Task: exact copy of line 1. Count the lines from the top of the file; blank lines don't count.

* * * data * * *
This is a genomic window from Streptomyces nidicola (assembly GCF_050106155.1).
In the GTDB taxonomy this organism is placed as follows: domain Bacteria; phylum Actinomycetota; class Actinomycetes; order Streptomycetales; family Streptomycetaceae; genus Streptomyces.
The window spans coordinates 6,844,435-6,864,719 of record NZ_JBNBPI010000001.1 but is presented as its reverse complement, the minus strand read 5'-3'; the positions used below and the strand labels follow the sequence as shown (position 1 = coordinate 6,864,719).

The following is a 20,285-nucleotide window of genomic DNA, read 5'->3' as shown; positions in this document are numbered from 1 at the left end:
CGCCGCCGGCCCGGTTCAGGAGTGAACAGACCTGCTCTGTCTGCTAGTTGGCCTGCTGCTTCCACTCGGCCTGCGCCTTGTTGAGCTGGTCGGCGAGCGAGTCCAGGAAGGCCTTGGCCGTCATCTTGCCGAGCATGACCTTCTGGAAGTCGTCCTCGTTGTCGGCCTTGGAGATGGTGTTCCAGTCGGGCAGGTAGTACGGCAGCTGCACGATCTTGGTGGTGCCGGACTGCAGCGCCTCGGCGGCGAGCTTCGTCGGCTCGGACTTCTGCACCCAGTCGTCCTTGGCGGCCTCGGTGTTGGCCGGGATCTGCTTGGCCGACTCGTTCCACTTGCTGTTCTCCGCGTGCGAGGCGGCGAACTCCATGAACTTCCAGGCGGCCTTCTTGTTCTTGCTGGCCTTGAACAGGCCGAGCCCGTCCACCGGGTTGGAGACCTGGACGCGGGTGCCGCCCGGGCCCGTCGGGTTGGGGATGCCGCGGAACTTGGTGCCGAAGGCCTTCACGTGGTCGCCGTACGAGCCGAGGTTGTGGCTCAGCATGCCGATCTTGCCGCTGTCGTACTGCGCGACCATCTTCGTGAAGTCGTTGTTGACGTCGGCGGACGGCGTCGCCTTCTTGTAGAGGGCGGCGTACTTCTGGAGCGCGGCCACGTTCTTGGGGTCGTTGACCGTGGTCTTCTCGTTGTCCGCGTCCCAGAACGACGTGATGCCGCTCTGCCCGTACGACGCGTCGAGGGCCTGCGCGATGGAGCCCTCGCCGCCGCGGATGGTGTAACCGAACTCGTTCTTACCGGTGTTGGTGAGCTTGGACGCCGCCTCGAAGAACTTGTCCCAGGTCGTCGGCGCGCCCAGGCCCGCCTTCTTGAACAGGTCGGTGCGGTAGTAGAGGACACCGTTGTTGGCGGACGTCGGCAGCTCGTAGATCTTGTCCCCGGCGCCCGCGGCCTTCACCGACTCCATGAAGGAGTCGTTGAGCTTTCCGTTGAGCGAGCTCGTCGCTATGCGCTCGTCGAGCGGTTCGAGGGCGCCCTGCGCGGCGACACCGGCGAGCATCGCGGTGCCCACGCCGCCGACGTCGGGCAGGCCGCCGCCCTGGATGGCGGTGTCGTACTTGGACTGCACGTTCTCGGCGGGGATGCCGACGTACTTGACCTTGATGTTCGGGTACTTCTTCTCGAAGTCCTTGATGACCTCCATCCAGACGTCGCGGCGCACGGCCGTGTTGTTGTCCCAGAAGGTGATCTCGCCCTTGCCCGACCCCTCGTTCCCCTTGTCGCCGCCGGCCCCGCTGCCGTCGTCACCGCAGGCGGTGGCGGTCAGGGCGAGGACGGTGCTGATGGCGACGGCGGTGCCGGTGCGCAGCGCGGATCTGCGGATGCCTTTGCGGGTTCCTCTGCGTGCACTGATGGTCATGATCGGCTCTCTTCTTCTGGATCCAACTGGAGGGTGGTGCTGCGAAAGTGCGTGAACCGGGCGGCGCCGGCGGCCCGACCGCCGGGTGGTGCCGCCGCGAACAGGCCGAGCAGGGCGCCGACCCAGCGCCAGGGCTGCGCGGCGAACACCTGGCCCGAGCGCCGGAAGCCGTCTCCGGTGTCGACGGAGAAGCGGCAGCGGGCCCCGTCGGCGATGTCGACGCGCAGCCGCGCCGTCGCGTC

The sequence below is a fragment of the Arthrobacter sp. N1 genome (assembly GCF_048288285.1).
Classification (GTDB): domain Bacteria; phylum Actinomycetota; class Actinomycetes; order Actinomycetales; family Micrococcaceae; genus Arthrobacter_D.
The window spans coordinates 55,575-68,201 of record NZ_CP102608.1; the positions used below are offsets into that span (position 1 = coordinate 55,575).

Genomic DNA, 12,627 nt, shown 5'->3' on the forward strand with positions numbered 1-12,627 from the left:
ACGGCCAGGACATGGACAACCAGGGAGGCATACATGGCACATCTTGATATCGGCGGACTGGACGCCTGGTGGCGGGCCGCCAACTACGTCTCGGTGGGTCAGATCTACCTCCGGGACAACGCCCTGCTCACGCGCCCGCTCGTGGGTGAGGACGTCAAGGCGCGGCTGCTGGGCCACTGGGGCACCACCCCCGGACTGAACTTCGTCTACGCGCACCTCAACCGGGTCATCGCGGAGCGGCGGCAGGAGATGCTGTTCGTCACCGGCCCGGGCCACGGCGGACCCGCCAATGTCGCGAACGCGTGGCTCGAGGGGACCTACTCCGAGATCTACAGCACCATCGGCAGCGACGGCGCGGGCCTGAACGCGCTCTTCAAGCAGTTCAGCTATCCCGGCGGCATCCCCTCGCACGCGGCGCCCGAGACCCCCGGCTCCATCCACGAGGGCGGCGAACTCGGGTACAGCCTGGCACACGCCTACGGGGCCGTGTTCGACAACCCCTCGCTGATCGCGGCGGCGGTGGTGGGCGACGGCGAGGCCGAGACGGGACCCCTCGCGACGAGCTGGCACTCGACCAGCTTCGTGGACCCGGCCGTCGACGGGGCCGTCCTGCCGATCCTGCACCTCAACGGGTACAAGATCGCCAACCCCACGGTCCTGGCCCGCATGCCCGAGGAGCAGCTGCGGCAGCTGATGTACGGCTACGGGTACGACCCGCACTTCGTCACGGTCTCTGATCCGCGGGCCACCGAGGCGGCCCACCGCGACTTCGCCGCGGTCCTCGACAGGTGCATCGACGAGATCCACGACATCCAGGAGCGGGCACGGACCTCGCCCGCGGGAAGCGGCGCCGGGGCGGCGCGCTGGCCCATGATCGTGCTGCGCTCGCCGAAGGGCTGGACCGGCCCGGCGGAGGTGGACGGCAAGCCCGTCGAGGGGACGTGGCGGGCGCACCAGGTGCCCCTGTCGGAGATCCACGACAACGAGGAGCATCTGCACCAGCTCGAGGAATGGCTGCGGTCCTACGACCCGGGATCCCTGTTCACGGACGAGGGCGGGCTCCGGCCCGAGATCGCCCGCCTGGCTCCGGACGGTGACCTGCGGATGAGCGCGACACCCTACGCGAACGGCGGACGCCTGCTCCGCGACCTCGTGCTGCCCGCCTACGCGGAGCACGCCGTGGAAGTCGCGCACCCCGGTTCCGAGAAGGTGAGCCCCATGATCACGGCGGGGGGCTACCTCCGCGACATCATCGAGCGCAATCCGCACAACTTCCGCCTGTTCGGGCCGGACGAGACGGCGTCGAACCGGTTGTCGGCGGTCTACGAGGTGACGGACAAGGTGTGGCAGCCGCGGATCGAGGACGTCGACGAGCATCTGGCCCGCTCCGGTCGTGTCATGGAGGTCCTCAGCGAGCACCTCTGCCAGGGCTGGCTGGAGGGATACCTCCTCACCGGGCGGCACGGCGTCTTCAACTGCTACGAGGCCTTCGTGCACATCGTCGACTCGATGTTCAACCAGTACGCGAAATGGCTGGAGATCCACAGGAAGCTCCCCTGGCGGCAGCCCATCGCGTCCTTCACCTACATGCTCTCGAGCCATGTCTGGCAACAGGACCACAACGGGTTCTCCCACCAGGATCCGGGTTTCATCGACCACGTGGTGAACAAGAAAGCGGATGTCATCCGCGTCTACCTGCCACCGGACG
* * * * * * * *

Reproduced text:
This is a genomic window from Streptomyces nidicola (assembly GCF_050106155.1).